I have many Williams in my life, both living and deceased, that I have been praying for with much intensity lately. My nephew and my son of course are always in my prayers but recently these other Williams too have been heavy in my thoughts and prayers. Included are my friend William who made rosaries for the Bookstore (his story) who just recently died, my grandfather William Theodore, my Uncle William and my husband's good friend William who suffered a terrible stroke and is struggling to recover. My dad William died in November last year and I'd like to share a little lesson he sent me.
I try to go to daily Mass in the small Chapel of our Church after I drop my daughter off for school. (If you know me, you know I need all the help I can get.) As many of us do, I have my "assigned seat" in the Chapel and pretty much get that seat each morning if I am early. About 3 weeks after my dad's death, I went to my seat and my kneeler was missing. I thought simply it was my dad telling me that I needed to do penance to at least make it up to, if not farther than, where he is in paradise. (I know he loved the idea that there are "many mansions", perhaps different levels...who really knows, but...) So each morning I'd go in and kneel on the floor as others knelt comfortably on their cushioned kneelers (believe me, these people probably do not need the penance I need). Anyway, many, many weeks later, I was given a message through the homily or through something I read or through a thought that came into my head that my dad was teaching me that sometimes we have to do what is "uncomfortable" in this life to truly do the will of God or to gain a spot in heaven. We need to talk to those who make us uncomfortable or reach out to the man on the street or to those in prison or call a family member who drives us crazy or a coworker who unnerves us or scares us. We need to go to confession and reconcile with others. We have to deal with what God gives us especially if it is out of our comfort zone. I felt good. I felt I understood the message. The next week, my kneeler was back!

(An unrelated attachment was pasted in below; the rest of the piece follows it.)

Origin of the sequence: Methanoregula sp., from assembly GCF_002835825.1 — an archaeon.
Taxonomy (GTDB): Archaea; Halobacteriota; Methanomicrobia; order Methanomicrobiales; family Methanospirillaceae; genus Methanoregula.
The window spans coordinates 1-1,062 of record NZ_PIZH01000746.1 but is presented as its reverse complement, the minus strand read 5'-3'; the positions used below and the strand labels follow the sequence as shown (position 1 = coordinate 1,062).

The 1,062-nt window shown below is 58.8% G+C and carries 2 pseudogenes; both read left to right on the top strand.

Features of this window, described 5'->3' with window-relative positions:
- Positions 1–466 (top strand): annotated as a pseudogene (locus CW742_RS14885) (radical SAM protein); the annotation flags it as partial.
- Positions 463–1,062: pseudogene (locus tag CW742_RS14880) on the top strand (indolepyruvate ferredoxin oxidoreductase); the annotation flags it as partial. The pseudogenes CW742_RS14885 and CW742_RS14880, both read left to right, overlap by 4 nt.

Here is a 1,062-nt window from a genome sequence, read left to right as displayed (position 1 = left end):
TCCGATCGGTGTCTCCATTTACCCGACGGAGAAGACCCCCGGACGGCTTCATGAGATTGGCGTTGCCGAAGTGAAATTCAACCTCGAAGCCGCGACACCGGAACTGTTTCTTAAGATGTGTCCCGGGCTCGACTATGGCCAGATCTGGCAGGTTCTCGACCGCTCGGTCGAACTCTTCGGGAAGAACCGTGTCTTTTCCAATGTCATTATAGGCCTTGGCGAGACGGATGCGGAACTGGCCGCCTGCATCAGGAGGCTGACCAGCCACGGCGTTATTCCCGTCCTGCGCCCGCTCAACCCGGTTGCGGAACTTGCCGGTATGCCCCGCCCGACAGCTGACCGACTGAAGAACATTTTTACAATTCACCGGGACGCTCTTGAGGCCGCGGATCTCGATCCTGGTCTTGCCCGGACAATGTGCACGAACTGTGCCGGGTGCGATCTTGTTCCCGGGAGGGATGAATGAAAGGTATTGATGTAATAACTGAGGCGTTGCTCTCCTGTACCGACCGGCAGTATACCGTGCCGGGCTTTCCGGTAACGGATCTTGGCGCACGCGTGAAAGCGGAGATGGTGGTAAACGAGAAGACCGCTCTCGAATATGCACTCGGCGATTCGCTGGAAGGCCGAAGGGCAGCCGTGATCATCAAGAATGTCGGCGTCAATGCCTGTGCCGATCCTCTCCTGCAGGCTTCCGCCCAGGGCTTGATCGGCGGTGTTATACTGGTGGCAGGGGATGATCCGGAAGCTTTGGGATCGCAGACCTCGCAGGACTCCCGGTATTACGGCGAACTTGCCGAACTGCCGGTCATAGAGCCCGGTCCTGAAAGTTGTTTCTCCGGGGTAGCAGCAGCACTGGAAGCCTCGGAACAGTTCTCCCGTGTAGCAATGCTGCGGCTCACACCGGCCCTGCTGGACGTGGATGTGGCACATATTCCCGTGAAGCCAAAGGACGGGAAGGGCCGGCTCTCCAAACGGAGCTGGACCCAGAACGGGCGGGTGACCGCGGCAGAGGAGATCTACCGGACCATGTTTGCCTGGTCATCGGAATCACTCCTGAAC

Then, my niece got sick and I felt like since her name is Grace and I (slow as I am) realized while praying the rosary that I say her name as I pray Our Lady's prayer that I should share that idea. I felt the nudge to share it with my siblings and ask them to pray Hail Mary's for Grace each day until she heals. Well, I was uncomfortable for some reason to ask them to pray the Hail Mary every day. I don't know why. I guess I felt like they knew to pray for her and I didn't need to tell them. But, I'm just sayin...2 days later, I went to the Chapel and my chair was missing. I got right on my phone after Mass and group texted the family that we should pray the Hail Mary for Grace each day and all agreed that it was a good idea. Forget being uncomfortable. God wants us to ask. He wants us to be bold. And, a couple of days later, my chair was back. And please do not get me wrong, I know it's not my dad coming and moving around furniture in the Chapel, but the timing is uncanny!
So, I am sitting in a book group several weeks ago with a Dominican Sister who tells us about the graces she has received from reading some of the writings of one of their former Mother Superiors, Mother Marie William, O.P. She says she's probably a saint for all she had to struggle through for their order during her time as Superior and we should feel free to pray to her for our intentions. She had no idea when she shared that that I had Williams on my mind. The idea of praying to Mother Marie William, who I knew, for my Williams, simply gave me goosebumps. Actually, tears filled my eyes. And then.... I got on their website and found the quote below. It is simply No Coincidence. Go. Venture out of your comfort zone. Be bold. Follow Him.
Because God chose us and we were willing to make our pilgrimage
along a narrow road, the travel is bound to be less comfortable and more
demanding of us than of other Christian pilgrims. …Our perseverance in
faith and vocation depends on the depth of our prayer life and our
fidelity to our vows. So does our happiness. Whatever we do, Sisters,
let us do it for one purpose—God’s greater honor and glory. Be faithful
to your prayers—lead the common life, practice regular observance with
freedom and love. (Mother Marie William MacGregor, May 26, 1971)